In a bid to greater understand and forecast the effect of climate change on forests in the next millennia, a group of researchers from Washington State University have 'grown' their own computerised trees to show how they will adapt and change during this period and in thousands of more years to come.
Using high-tech computers and drones to model the height and shape of real-life trees, scientists were able to add future climate scenarios to a variety of simulations in just three weeks, compared to the 1,000 years some trees may naturally take to reach maturity.
The report, published in the Royal Society Open Science, found that forests will benefit from more available water sources as climate change worsens much further down the line. It found that warmer weather, increased sunlight, and water availability will have huge implication on soil moisture, and therefore the amount of shade, that a single tree can provide.
The trees were modelled as an exact replica, and put into a computer environment similar to a giant scanner that can scan 3-D objects.
"We call our model LES after the Russian word for forest," said Russian researcher Nikolay Strigul. "It is a tool that forest managers can use to create 3D representations of their own forests and simulate what will happen to them."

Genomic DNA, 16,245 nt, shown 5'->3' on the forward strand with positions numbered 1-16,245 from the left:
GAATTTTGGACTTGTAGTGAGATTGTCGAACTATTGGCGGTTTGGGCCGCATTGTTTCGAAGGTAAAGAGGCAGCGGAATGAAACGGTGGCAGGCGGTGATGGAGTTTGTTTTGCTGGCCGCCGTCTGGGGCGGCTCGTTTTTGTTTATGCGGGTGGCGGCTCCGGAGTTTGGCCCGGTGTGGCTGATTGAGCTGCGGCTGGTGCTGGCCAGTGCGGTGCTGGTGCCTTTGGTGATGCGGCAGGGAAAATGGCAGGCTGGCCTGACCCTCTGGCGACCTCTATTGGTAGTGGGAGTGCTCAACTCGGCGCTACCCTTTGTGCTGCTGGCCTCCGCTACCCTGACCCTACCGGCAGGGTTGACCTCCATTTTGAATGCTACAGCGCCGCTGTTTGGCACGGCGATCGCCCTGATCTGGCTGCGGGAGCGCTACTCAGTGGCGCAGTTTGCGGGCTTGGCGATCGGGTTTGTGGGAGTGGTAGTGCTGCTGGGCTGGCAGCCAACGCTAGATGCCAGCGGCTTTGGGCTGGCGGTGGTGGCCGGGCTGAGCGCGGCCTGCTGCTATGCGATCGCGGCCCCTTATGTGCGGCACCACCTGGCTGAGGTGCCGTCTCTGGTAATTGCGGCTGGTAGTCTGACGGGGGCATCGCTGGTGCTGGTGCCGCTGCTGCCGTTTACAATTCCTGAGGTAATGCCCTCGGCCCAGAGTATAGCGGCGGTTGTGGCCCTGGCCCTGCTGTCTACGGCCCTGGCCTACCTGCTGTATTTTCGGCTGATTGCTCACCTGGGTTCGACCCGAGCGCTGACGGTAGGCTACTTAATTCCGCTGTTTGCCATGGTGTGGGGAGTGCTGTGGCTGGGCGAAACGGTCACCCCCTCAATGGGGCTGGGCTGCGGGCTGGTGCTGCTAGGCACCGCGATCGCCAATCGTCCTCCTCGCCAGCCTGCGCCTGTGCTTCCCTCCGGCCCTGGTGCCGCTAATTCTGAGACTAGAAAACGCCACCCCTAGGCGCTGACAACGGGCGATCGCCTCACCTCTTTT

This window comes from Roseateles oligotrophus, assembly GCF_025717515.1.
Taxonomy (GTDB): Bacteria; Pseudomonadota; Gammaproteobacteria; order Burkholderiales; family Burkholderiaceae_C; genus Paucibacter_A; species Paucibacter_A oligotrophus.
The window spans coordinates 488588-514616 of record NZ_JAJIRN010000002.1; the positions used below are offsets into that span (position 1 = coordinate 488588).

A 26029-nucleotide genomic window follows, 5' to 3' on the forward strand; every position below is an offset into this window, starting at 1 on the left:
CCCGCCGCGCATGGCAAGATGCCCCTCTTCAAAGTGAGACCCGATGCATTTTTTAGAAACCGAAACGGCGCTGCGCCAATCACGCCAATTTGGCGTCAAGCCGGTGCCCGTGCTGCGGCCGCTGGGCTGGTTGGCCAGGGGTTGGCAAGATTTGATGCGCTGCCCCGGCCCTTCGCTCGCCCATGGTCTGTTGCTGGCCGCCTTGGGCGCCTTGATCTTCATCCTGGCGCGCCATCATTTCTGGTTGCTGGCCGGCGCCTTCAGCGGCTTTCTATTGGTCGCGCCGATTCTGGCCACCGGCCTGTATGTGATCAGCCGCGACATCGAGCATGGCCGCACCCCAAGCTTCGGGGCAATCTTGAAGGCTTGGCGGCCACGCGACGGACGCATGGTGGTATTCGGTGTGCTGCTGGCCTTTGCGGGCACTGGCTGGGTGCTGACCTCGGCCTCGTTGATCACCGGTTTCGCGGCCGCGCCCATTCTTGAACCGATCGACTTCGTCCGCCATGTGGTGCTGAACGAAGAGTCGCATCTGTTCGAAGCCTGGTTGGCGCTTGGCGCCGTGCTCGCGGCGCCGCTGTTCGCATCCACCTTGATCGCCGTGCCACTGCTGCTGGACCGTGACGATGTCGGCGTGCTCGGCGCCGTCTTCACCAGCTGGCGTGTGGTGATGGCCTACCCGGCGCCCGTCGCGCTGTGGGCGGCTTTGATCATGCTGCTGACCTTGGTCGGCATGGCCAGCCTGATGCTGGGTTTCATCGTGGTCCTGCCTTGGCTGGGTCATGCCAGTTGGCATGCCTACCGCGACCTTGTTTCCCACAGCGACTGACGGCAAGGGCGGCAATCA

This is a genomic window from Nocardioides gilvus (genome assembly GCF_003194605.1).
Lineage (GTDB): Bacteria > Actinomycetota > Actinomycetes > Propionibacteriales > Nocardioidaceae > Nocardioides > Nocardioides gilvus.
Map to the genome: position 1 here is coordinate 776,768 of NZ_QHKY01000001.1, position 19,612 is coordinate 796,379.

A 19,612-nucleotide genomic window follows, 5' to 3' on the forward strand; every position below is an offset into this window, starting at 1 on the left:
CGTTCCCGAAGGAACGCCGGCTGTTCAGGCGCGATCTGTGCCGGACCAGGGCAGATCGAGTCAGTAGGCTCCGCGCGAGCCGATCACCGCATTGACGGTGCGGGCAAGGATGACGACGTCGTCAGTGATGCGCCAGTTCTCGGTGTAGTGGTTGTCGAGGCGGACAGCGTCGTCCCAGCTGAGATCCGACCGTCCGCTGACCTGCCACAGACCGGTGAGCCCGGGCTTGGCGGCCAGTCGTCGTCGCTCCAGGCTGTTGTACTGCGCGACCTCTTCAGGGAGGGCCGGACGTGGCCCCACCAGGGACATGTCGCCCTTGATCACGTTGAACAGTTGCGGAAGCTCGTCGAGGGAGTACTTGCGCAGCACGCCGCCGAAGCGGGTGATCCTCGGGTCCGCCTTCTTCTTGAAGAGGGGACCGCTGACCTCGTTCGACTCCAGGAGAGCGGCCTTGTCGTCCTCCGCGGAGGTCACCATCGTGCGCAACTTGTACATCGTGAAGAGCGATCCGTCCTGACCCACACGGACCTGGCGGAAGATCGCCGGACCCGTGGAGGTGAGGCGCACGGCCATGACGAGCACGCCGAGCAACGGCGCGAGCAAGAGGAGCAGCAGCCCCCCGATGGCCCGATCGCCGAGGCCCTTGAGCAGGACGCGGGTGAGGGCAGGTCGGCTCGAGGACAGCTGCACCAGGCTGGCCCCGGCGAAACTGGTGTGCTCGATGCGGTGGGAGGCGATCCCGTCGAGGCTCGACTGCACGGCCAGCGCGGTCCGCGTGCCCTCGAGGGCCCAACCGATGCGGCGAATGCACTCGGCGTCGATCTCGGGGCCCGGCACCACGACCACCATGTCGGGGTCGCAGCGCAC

Growing computerised trees
The computerised forests were made by a combination of forestry databases and aerial reconnaissance from UAV's (Unmanned Aerial Vehicles, or drones) and the forests were modelled to fill a broad 100x100m radius.
"In cooperation with the US Forest Service, we developed a method where we fly drones around a forest and take pictures and gather other imaging information," said co-author Jean Lienard. "We use this data to develop 3D models that have real distributions of space and ecological features."
Once the forest simulation had been added, it was then a case of adding the climate scenarios. The global warming conditions showed how the trees will adapt to the changing climate in thousands of years.
Trees of the future
The study found that trees will have to endure three stages of transformation over that time period. First, the amount of water will become extremely limited, due to the increased heat from climate change.
Next, both the amount of water and the amount of sunlight become restricted – meaning that trees will grow with not much evidence of an understorey (ie, the vegetative layer between the forest canopy and the ground cover) – as all of the branches compete for the little sunlight available. Finally, water becomes more readily available, and the trees begin to branch out, forming a heavy understory.
The authors wrote of their findings: "Our study is the first theoretical account of this phenomenon. This model was created to allow other researchers to find more accurate examples of how climate change will affect nature and the environment.
"It is a method that can be adapted for practically any forest," added Lienard.